1. Rule No. 58 of 1915.
2. This Rule was issued on the opposite party to show cause why the order of the Munsif, dated the 22nd October 1914, should not be set aside on the ground that the opposite party was not the judgment-debtor within the meaning of Section 174 of the Bengal Tenancy Act.
3. It appears that the petitioner obtained a decree against an occupancy ryot for arrears of rent and in execution of that decree, the holding was sold on the 8th September 1914 and was purchased by the petitioner. On the 22nd October 1914 a deposit of the decretal amount was made by the wife of the transferee of the tenant in question and on that day in consequence of the deposit thus made, the sale was set aside, by the Munsif of Katihar in the following terms:
The judgment-debtor has deposited the entire decretal amount and compensation within time. Let the sale be set aside and the case dismissed after full satisfaction of claim.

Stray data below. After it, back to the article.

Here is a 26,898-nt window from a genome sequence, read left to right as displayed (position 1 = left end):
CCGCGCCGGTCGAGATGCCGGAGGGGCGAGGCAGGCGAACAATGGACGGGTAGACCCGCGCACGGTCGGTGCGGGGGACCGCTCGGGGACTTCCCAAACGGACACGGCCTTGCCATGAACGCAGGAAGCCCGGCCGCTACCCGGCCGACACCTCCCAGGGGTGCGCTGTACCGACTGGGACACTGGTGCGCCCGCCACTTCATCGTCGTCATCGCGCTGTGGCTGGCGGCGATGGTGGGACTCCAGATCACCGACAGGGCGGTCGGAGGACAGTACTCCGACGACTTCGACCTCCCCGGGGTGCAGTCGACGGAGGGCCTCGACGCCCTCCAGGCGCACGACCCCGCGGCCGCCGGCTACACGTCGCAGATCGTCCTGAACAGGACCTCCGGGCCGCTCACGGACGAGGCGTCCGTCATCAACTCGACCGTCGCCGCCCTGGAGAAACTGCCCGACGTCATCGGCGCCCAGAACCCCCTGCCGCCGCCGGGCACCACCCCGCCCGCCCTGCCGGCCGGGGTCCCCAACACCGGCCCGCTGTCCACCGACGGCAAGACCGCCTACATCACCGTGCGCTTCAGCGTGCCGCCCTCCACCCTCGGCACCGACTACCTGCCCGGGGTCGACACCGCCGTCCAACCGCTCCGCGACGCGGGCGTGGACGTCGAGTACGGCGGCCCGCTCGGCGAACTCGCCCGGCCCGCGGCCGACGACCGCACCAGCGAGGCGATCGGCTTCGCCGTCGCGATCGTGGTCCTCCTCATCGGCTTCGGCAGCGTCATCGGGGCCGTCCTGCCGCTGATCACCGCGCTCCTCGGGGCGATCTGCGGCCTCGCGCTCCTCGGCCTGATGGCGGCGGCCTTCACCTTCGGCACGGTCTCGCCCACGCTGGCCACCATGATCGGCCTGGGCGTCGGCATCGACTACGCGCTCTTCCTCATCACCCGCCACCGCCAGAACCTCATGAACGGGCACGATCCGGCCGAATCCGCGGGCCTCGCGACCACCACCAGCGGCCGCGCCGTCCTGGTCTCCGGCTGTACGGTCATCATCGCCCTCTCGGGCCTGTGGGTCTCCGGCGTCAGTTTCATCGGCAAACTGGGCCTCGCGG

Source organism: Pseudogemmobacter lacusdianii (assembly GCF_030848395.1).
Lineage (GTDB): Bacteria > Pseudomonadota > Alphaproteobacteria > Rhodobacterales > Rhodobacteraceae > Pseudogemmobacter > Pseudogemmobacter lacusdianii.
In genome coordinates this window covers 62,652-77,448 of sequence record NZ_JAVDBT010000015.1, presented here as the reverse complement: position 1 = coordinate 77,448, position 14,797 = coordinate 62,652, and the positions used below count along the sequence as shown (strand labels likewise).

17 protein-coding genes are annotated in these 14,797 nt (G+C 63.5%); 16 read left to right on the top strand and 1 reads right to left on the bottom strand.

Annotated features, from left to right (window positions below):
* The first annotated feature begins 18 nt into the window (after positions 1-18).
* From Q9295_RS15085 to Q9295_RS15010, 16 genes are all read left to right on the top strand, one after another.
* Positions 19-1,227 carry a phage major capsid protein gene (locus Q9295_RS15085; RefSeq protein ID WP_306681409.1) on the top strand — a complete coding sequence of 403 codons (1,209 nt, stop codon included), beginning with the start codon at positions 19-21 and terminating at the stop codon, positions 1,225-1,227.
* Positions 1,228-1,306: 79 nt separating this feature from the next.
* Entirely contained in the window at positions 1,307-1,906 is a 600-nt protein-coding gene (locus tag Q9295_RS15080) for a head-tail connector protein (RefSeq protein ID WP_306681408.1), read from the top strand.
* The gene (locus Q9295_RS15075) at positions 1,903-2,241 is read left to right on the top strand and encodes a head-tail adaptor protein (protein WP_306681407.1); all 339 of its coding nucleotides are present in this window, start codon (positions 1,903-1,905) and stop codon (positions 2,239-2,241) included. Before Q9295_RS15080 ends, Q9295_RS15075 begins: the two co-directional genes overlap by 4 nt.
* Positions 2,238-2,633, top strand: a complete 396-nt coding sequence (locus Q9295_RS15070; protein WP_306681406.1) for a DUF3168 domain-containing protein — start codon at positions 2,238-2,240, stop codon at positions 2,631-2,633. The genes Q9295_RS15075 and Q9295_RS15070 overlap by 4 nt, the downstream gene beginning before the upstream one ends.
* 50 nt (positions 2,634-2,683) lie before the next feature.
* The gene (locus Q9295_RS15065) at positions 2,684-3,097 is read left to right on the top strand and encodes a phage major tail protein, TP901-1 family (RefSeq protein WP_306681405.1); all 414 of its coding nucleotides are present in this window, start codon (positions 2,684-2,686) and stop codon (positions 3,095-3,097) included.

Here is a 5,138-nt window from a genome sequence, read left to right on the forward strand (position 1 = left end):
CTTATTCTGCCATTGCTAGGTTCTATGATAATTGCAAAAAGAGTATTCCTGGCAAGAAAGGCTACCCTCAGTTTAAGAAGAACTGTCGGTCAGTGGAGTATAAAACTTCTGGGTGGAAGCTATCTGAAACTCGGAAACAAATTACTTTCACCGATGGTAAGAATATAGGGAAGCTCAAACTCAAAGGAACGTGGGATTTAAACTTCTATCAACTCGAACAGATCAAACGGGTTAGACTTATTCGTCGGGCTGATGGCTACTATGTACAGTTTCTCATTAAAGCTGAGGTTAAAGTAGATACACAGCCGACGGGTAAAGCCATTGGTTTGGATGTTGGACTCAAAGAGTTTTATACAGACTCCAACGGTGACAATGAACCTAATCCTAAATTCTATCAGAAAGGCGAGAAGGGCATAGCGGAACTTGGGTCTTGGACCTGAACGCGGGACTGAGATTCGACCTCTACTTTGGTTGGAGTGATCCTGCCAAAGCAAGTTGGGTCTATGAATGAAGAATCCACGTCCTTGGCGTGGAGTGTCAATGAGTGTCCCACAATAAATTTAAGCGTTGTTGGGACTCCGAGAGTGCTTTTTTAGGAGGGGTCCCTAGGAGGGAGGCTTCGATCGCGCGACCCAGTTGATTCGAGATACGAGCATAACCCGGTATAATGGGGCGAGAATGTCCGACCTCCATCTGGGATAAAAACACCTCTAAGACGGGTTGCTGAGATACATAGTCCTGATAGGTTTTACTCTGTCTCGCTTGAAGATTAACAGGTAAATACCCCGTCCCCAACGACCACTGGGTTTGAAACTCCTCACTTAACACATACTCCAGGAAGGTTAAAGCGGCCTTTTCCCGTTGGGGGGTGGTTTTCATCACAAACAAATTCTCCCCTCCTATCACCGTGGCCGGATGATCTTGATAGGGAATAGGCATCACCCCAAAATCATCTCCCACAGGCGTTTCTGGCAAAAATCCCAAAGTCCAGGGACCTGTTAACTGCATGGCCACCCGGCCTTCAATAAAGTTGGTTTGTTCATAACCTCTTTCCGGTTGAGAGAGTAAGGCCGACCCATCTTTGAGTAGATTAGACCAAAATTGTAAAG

4. The petitioner obtained the present Rule on the grouud that Section 174 of the Bengal Tenancy Act under which the deposit in question was made, refers only to a deposit by the judgment-debtor himself and hence the transferee of the judgment-debtor does not come under Section 174 of the Act. It was contended that the deposit that was made by him was no deposit by the judgement-debtor and that the sale, therefore, should not have been set aside.
5. In Ranjit Kumar Ghosh v. Jogendra Nath Roy 15 Ind. Cas. 561 : 16 C.L.J. 546 it was held that the application under Section 174 of the Bengal Tenancy Act can be made by the judgment-debtor alone and by no other person.
6. We, therefore, make the Rule absolute, set aside the order of the Munsif and confirm the sale.
7. This order will govern the other Rule No. 59 of 1915.